This book is the first systematic comparison of the civic integration of Jews in the United States and France--specifically, from the two countries' revolutions through the American republic and the Napoleonic era (1775-1815). Frederic Jaher develops a vehicle for a broader and uniquely rich analysis of French and American nation-building and political culture. He returns grand theory to historical scholarship by examining the Jewish encounter with state formation and Jewish acquisition of civic equality from the perspective of the "paradigm of liberal inclusiveness" as formulated by Alexis de Tocqueville and Louis Hartz. Jaher argues that the liberal paradigm worked for American Jews but that France's illiberal impulses hindered its Jewish population in acquiring full civic rights. He also explores the relevance of the Tocqueville-Hartz theory for other marginalized groups, particularly blacks and women in France and America. However, the experience of these groups suggests that the theory has its limits.
A central issue of this penetrating study is whether a state with democratic-liberal pretensions (America) can better protect the rights of marginalized enclaves than can a state with authoritarian tendencies (France). The Tocqueville-Hartz thesis has become a major issue in political science, and this book marks the first time it has been tested in a historical study. The Jews and the Nation returns a unifying theory to a discipline fragmented by microtopical scholarship.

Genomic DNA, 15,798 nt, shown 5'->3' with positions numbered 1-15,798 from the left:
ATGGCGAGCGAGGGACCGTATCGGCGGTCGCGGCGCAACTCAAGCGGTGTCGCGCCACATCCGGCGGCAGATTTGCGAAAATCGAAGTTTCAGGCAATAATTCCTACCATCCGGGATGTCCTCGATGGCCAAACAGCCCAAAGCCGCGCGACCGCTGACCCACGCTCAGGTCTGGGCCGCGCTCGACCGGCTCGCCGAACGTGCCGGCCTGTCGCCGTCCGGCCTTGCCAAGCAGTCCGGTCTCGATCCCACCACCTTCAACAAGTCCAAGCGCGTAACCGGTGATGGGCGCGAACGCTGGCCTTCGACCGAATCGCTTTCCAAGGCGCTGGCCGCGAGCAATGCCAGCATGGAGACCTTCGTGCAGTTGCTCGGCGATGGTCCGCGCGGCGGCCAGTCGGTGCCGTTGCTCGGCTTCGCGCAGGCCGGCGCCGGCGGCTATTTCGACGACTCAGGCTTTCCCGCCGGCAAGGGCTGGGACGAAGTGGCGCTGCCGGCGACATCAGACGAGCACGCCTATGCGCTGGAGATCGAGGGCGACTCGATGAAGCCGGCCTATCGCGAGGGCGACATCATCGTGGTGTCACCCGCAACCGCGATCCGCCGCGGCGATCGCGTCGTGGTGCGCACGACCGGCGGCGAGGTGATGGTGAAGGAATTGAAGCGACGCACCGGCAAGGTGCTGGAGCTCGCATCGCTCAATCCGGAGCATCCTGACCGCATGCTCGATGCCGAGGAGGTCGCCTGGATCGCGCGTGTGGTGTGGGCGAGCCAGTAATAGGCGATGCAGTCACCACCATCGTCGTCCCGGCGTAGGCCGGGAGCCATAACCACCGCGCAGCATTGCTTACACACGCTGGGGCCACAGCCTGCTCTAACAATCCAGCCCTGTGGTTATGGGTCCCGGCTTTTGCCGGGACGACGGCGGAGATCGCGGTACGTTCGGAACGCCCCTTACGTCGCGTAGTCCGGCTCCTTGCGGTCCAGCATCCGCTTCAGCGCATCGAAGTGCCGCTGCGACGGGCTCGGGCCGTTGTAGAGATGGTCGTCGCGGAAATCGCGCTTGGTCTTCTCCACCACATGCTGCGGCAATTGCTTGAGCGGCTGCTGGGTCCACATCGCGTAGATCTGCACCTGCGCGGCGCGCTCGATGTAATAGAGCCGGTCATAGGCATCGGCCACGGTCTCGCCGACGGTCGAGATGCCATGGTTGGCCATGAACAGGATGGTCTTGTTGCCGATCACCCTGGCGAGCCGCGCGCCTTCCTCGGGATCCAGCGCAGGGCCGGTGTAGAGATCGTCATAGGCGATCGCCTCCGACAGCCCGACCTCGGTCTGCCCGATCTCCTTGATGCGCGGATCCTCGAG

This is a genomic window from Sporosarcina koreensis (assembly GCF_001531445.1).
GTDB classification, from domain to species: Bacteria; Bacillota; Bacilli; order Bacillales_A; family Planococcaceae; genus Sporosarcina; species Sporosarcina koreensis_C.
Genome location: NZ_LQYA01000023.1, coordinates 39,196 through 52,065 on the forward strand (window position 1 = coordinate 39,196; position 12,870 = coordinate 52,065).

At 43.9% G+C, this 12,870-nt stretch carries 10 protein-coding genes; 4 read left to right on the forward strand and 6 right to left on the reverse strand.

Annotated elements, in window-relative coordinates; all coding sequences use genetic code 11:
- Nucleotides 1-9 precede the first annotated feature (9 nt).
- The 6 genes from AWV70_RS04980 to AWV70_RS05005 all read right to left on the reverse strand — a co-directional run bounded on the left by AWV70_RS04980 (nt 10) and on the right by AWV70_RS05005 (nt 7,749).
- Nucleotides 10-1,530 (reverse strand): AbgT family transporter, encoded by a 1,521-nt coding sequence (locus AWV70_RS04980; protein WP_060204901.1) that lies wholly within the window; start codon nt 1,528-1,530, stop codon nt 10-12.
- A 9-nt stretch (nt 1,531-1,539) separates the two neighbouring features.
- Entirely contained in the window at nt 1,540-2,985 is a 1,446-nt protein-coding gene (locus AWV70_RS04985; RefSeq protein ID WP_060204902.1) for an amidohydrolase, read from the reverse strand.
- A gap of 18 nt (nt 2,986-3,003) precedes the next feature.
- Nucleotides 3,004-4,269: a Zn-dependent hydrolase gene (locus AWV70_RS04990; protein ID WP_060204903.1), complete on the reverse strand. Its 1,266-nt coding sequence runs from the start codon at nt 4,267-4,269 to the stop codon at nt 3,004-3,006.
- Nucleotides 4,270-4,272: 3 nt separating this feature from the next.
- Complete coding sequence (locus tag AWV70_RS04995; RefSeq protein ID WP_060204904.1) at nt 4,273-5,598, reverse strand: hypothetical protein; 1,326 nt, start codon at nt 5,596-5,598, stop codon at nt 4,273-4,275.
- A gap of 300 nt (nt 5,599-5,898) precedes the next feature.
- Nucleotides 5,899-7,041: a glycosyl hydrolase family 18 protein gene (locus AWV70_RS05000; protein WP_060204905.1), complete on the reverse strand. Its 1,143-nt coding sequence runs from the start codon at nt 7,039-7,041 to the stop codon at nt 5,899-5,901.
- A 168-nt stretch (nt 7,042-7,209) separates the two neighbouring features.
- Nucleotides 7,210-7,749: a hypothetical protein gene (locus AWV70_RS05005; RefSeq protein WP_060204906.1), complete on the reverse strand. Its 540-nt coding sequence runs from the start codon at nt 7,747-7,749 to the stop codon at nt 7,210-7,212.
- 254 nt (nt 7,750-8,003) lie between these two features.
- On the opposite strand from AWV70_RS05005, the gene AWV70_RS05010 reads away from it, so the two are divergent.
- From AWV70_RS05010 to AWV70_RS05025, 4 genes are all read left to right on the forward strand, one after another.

Frederic Cople Jaher is Professor of History at the University of Illinois, Urbana-Champaign. He is the author of several books, including "A Scapegoat in the New Wilderness: The Origins and Rise of Anti-Semitism in America".
PREFACE ix PART I: Introduction 1 CHAPTER 1: The Prospect 3 CHAPTER 2: The Nation 33 PART II: The Account 57 CHAPTER 3: The French Experience I:The Revolution and Its Republic 59 CHAPTER 4: The French Experience II:Napoleon and the First Empire 103 CHAPTER 5: The American Experience 138 PART III: Conclusion 173 CHAPTER 6: The Argument 175 CHAPTER 7: The Outcome 220 NOTES 239 INDEX 285